|Comune di San Luca|
Map of the province of Reggio Calabria
|Province||Reggio Calabria (RC)|
|Frazioni||Ientile, Polsi, Ricciolio, Stranges, Vorea|
|• Mayor||Sebastiano Giorgi|
|• Total||104.2 km2 (40.2 sq mi)|
|Elevation||250 m (820 ft)|
|Population (Dec. 2007)|
|• Density||40/km2 (100/sq mi)|
|Time zone||CET (UTC+1)|
|• Summer (DST)||CEST (UTC+2)|
|Patron saint||St. Luke the Evangelist|
|Saint day||October 18|
San Luca is a comune (municipality) in the Province of Reggio Calabria in the Italian region Calabria, located about 100 kilometres (62 mi) southwest of Catanzaro and about 35 kilometres (22 mi) east of Reggio Calabria. The town is situated on the eastern slopes of the Aspromonte mountain, in the valley of the Bonamico river. At about 10 kilometres (6 mi) from San Luca up the mountain lies the Sanctuary of Our Lady of Polsi.
San Luca was founded on October 18, 1592, by the Prince Sigismund Loffredo and named after the saint of that particular day, Luke the Evangelist, who became the patron saint of the town. It was populated by refugees from the old town of Potamia[disambiguation needed], which was destroyed by landslides. San Luca became a comune in 1811, and was hit by floods and landslides in 1951, 1953 and December 1972.
Around 1900, at the time the young Corrado Alvaro grew up in San Luca, illiteracy was near 100 percent and the town had no drinking water. The women went to fetch water with the casks on their heads at a well nearby. The town was pretty much isolated; there was no road to the coast and the only way to get there was on foot. Many inhabitants joined the Italian diaspora to escape the extreme poverty.
Stronghold of the 'Ndrangheta
San Luca is considered to be the stronghold of the 'Ndrangheta, a Mafia-type criminal organisation based in Calabria. According to a former 'ndranghetista, "almost all the male inhabitants belong to the 'Ndrangheta, and the Sanctuary of Our Lady of Polsi has long been the meeting place of the affiliates, known as the Crimine." At least since the 1950s, the chiefs of the 'Ndrangheta locali have met regularly near the Sanctuary of Our Lady of Polsi during the September Feast. In 1969 the police raided a meeting near the sanctuary and captured more than 70 'ndranghetisti, while others managed to escape.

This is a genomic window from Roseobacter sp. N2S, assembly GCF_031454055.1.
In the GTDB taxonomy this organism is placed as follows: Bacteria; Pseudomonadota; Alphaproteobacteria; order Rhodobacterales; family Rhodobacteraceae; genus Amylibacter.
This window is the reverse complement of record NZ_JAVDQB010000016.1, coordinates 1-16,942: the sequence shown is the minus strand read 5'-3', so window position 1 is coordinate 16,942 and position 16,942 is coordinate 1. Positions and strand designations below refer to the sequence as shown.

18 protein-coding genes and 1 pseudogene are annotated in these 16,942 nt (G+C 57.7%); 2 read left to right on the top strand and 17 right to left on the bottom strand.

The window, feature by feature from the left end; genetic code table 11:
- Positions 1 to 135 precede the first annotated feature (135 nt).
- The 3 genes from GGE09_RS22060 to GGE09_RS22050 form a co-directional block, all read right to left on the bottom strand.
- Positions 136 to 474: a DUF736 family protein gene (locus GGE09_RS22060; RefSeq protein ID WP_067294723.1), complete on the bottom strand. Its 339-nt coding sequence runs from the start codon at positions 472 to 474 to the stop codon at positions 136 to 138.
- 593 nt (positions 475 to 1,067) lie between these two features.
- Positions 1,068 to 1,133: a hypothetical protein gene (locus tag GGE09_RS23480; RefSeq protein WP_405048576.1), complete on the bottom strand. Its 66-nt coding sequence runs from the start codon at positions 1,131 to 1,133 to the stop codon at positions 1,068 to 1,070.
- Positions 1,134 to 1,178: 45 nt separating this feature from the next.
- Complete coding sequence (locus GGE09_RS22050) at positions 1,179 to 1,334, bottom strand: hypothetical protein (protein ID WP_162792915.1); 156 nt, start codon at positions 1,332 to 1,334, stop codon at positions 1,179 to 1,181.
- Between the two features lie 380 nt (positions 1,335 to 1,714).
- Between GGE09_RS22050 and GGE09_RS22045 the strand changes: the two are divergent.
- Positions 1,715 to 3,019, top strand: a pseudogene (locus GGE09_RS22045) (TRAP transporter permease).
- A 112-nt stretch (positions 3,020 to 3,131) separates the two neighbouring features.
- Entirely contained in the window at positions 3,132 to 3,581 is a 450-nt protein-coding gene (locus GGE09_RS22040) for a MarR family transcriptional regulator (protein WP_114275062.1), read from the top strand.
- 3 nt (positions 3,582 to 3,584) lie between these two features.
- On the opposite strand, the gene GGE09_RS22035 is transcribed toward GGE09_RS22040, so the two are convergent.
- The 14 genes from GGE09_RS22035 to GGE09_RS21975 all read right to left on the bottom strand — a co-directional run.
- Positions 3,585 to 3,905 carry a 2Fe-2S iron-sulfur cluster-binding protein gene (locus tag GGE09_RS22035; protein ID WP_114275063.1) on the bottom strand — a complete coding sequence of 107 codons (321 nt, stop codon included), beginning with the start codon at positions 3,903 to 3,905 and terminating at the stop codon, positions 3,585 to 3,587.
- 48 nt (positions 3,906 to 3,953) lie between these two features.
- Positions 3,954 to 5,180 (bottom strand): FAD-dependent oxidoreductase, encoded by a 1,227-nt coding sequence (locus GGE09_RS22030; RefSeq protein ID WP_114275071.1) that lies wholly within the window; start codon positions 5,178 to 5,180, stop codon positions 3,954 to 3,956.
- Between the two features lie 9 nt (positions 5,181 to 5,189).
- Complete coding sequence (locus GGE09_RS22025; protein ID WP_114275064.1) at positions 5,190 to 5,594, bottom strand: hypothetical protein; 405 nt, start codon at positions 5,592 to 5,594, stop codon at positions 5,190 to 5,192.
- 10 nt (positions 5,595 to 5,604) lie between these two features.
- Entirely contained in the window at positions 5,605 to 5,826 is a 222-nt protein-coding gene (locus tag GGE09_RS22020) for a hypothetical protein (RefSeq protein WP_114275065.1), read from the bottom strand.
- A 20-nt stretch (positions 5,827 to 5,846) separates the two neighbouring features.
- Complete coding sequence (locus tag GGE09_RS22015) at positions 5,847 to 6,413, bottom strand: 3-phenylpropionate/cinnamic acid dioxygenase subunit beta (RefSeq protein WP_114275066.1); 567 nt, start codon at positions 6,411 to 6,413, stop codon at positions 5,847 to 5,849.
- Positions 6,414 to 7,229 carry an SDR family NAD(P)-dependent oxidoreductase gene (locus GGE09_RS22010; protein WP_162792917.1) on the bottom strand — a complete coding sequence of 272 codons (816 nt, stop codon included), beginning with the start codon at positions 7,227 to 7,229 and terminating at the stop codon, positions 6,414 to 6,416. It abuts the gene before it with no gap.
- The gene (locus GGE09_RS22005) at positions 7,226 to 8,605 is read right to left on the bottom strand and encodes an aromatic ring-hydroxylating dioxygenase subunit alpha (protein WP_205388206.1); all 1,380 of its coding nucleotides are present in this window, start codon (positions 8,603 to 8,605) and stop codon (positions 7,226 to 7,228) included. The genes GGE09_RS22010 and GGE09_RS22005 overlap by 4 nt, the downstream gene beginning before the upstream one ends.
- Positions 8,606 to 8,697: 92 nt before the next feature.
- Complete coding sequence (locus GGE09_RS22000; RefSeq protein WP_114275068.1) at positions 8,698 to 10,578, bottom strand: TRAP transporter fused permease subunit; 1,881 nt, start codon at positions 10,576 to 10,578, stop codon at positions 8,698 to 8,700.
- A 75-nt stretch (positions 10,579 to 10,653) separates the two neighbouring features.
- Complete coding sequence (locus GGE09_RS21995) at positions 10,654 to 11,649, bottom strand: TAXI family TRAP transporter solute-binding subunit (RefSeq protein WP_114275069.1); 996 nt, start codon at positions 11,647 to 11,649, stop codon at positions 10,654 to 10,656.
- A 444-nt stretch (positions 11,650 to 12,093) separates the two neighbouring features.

The historical preeminence of the San Luca family is such that every new group or locale must obtain its authorization to operate and every group belonging to the 'Ndrangheta "still has to deposit a small percentage of illicit proceeds to the principale of San Luca in recognition of the latter’s primordial supremacy." San Luca, in the words of a study published in 2005 by Italy's domestic intelligence service, is "the cradle of [the 'Ndrangheta] and its epicentre".
The San Luca feud, a war between the two 'Ndrangheta clans Pelle-Vottari-Romeo and Strangio-Nirta from San Luca that had started in 1991 and resulted in several deaths carried into Germany in 2007; six men were shot to death in front of an Italian restaurant in Duisburg on 15 August 2007.
- Corrado Alvaro (1895–1956), journalist and writer
- Antonio Pelle (1932–2009), also known as Ntoni Gambazza, a historically significant 'Ndrangheta boss
- Antonio Nirta a historically significant 'Ndrangheta boss
- All demographics and other statistics: Italian statistical institute Istat.
- San Luca: the story and traditions, Movimento Donne San Luca e della Locride
- (Italian) Storia, Fondazione Corrado Alvaro
- (Italian) San Luca
- (Italian) Il paese di Alvaro, Fondazione Corrado Alvaro
- Paoli. Mafia Brotherhoods, p. 29
- Paoli. Mafia Brotherhoods, p. 59
- Silence on the streets of Calabria's mafia capital as deadly feud crosses borders, The Guardian, August 17, 2007
- How the tentacles of the Calabrian Mafia spread from Italy, Times Online, 15 August 2007
- Six Italians Killed in Duisburg, Spiegel Online, 15 August 2007
- Paoli, Letizia (2003). Mafia Brotherhoods: Organized Crime, Italian Style. New York: Oxford University Press. ISBN 0-19-515724-9.
- All In The Famiglia: Cracking omertà in Calabria, by Bruce Livesey, The Walrus Magazine, May 2008